I was an only child for the first six years of my life. My parents had struggled with infertility for nine years by the time I joined them, and I think everyone assumed that our family was complete at three. Even after my brother was adopted and subsequently another brother was born, I continued to feel like an only child in a way.
My brothers were so close in age- only 18 months apart- and they were, well, boys. I was knee-deep into elementary school by the time they could walk and talk and throw Matchbox cars at the windows of my dollhouse.
I regret that I’ve never been very sisterly. I’ve been motherly and daughterly and friendly and counselorly but the sister role has not been my strength. Other factors have affected this dynamic, things like serious mental illness and family issues and distance, but the bottom line is that I need to do a better job.
One of the great surprises of motherhood is this: your children become the experts at how to be better. How to be kinder. More patient. How to love without asking much in return.
They’ve taught me how to be a better sibling.
A moment from my week: My daughter, now three, was having a difficult day. She knew I would be leaving her with the babysitter and she was anxious about our time apart. Her oldest brother, nine (tomorrow!), calmed her quietly. “When you feel like you’re about to cry, just go to the bathroom until you feel better. Come out when you’re ready. That’s what I do.”
And another, from today: My oldest is visiting a friend at his farm. He called while the other children were at the gym with my husband. In telling them of their brother’s call my middle son’s face grew long, bottom lip curling into a pout. “I’m glad he’s having fun, but I’m sad I didn’t get to talk to him.”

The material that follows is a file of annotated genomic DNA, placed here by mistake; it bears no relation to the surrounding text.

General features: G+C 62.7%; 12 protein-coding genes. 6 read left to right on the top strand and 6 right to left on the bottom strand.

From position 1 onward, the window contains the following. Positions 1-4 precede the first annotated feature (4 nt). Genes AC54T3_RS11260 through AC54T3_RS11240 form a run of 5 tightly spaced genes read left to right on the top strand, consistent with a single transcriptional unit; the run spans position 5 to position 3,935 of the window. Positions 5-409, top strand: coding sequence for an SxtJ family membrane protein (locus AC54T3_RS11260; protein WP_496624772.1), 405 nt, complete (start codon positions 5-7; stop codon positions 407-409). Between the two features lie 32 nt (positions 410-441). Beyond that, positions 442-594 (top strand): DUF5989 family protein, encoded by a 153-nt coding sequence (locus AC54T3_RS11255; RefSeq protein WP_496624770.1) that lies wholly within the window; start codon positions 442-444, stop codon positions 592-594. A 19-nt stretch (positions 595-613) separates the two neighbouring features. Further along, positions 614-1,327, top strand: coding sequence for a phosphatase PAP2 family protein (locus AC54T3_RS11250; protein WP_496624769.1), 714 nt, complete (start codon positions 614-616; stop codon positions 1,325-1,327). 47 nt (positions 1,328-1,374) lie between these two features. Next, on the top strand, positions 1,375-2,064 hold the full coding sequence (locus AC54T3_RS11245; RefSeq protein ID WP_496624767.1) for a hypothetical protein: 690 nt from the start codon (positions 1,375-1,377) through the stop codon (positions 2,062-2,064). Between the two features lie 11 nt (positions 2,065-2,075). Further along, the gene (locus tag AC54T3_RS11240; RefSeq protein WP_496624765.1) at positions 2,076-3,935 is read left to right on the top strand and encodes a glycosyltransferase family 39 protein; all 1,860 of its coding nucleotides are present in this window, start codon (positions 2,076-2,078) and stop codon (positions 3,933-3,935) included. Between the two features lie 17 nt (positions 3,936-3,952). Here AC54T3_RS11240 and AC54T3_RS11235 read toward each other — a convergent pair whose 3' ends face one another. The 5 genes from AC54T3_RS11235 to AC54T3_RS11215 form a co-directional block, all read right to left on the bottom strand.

As strange as it sounds, when I was pregnant I didn’t give much thought to the idea of cultivating a sibling bond. We talked about the baby who was on the way, of course. How life would change. But these chats were always much more about logistics than love. They were about the nitty-gritty housekeeping of life, not the big-picture stuff of family dynamics.
When the baby comes, we’ll have to learn to be quiet. Babies need a lot of sleep.
When your sister is born, she’ll need your old crib, but you won’t mind. You’re a big boy now!
I prepared the house, scrubbed the baseboards clean. I froze weeks worth of meals and laundered tiny onesies in special soap. But in all of that planning there was one thing I couldn’t plan for: the automatic creation of siblings when the new child was born.
My children share an amazing bond, one that I’m in no way responsible for cultivating. They’ve done it on their own, these three.
They’re a self-appointed committee.
A citizen-assembled gathering.
Three points of light in the night sky that I had no part in creating. From where I stand, though, I’m so happy to watch them shine.
How did/do you prepare your children for the arrival of a new baby?